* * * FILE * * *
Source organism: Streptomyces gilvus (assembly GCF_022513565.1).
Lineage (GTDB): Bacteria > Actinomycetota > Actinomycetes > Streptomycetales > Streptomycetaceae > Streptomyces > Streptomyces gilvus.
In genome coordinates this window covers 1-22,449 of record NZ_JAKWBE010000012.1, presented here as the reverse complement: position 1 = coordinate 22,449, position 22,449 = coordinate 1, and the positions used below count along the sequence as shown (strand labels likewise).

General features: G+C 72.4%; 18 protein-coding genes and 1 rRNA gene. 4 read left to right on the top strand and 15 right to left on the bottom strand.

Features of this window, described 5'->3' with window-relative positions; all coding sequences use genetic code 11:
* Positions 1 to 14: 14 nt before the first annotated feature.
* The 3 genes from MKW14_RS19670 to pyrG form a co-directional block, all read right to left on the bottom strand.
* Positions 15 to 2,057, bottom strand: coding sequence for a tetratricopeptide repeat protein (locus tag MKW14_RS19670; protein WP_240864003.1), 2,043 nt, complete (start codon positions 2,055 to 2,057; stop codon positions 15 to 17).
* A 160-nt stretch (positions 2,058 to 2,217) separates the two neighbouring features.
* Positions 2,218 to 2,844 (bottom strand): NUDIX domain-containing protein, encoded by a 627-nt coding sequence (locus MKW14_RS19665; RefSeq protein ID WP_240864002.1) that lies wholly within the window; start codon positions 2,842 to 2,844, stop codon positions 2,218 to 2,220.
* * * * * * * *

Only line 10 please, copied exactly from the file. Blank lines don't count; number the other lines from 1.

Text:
* Positions 2,218 to 2,844 (bottom strand): NUDIX domain-containing protein, encoded by a 627-nt coding sequence (locus MKW14_RS19665; RefSeq protein ID WP_240864002.1) that lies wholly within the window; start codon positions 2,842 to 2,844, stop codon positions 2,218 to 2,220.